As if a job interview isn’t stressful enough, now you’ve been asked to give a presentation as part of the process.
Well, considering that an interview is a chance for your potential employer to fully assess your abilities, it’s no surprise. Giving a presentation allows you to share your public speaking skills, knowledge of a specific topic, ability to stay calm under pressure, and more. And this is a good thing! After all, a well-developed and delivered presentation can let you shine like nothing else.
The flip side, though, is that a poor presentation can have a tremendously damaging effect on your chances of landing the job. So, how do you make sure that your presentation is flawless?
Try these steps for interview presentation success.
1. Know What You’re Working With
As soon as you’re asked to give a presentation, start by asking the hiring manager a few questions. Learn more about the topics you should present on, see how much time you’ll have, and ask what technology, if any, you’ll have access to.
It’s particularly important to ask to whom you’ll be presenting. What is the knowledge or expertise level of the audience? Will they be your colleagues, your bosses, or your potential clients? Knowing this will help you determine how to pitch your presentation, what focus you should take, and what tone would be most appropriate.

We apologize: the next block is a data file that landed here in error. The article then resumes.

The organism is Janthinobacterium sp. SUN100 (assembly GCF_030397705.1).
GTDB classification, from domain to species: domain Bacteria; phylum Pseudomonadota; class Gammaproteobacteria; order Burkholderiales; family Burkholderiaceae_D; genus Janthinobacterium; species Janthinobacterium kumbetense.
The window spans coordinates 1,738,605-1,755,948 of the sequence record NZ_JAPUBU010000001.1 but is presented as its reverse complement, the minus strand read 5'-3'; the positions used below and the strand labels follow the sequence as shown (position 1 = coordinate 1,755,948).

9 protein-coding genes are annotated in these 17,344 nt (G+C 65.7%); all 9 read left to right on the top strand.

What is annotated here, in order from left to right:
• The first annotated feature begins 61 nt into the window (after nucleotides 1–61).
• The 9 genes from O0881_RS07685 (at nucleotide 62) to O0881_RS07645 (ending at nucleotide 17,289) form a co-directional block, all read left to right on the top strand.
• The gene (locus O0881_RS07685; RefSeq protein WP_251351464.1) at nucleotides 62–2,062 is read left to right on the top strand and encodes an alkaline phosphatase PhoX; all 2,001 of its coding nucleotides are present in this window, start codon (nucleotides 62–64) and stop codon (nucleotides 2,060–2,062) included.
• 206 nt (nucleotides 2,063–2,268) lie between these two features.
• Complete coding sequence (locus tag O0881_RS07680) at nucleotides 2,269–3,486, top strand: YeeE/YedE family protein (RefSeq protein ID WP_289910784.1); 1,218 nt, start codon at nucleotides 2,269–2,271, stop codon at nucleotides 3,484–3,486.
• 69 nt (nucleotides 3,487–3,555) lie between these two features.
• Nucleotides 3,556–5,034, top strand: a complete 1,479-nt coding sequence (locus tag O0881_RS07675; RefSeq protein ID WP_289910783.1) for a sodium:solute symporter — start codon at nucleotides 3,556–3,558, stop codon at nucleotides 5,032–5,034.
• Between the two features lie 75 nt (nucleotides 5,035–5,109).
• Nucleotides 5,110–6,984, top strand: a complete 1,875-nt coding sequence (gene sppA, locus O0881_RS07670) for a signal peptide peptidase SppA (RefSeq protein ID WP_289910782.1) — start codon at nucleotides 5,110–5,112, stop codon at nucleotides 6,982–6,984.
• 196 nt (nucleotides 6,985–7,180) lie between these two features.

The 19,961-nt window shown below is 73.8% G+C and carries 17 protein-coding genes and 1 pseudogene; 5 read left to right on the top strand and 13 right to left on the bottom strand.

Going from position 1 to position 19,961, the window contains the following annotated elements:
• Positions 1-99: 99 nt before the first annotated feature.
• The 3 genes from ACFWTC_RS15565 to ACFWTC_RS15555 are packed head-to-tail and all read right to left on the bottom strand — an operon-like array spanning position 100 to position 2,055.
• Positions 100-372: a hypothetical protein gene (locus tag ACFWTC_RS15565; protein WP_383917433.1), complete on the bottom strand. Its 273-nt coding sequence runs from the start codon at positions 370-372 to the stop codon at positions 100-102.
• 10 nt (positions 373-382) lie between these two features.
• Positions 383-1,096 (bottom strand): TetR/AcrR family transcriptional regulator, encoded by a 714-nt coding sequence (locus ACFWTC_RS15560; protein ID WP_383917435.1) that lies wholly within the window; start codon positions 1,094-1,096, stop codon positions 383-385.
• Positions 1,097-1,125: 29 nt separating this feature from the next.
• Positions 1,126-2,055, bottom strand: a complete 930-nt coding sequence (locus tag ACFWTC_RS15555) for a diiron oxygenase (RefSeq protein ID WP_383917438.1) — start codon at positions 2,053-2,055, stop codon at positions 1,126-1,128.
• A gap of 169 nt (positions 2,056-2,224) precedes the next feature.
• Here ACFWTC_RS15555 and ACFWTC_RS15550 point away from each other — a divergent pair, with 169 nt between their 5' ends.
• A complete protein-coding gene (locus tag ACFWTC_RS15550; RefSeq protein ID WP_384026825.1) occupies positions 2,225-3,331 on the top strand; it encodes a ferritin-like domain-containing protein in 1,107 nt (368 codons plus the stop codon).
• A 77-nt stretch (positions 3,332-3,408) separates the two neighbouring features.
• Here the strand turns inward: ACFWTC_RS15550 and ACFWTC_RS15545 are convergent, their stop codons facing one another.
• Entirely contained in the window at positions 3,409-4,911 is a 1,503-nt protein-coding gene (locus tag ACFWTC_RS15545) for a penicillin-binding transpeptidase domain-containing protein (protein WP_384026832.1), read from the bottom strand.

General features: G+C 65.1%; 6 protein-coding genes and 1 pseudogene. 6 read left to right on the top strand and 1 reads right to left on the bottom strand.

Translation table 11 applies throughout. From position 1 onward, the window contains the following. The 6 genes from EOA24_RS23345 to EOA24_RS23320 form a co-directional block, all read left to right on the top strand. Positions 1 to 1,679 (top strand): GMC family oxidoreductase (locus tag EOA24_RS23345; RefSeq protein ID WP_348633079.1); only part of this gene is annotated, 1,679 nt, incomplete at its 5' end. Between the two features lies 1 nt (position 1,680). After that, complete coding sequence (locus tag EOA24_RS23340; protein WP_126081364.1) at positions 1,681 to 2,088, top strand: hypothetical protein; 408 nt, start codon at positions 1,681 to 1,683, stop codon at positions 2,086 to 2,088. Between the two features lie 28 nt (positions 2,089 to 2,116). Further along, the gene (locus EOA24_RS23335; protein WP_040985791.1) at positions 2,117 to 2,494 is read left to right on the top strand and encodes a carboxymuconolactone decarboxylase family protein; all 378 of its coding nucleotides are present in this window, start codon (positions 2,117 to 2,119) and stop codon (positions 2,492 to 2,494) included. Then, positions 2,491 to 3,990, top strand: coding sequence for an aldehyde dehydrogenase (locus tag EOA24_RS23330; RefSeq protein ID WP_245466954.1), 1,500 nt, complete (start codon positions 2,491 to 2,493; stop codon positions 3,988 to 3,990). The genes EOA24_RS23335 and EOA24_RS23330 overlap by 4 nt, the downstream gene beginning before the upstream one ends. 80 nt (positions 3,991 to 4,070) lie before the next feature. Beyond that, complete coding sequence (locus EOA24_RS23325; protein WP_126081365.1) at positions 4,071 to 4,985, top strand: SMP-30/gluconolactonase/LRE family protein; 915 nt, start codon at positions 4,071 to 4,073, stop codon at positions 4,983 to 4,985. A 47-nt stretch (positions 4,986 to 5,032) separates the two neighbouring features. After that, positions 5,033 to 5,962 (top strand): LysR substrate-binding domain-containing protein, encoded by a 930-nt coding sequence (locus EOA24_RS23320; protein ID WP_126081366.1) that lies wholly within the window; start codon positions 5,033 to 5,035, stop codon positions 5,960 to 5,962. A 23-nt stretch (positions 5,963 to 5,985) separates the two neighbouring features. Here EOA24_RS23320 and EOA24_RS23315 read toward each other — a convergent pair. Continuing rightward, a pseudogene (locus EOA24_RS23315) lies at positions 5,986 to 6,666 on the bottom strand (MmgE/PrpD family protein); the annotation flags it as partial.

2. Start With a Structure
Once you’ve identified the purpose and key message of your presentation, you can start to structure it. Developing a clear structure will help you stay on point and help your audience follow you.
Of course, you’ll want to make sure you have the basic components of a well-structured presentation, including a captivating introduction, a compelling argument in the body, and a memorable conclusion. But this is an interview, and you want to impress your audience. No matter what you’re talking about, weave in examples of your skills and abilities, recommendations of how you would tackle a project for the company, or some other way of connecting your experience with what the employer needs.
One of the best presentations I’ve seen tied all the above together. The candidate’s presentation was so well-organized that it felt like a story, and the hiring committee was along for the ride. The story included how she got started in her line of work and what her interest in the company was. It ended with the candidate sharing her vision for the department she was hoping to lead, complete with ideas for new programs and innovative ways to reach new clients.
3. Prepare Aids
No matter how exceptional a public speaker you are, most presentations benefit from a little help. Use a presentation tool (PowerPoint or Prezi are great tools to familiarize yourself with) to highlight the key points you want to get across. But don’t rely on these—it’s called “Death by PowerPoint” for a reason. Besides, you want your audience to be focusing on you and what you’re saying, not your PowerPoint design.
A good rule of thumb is to treat each slide as you would a sign on the highway—just enough information to catch someone’s attention, but not so much that you distract people.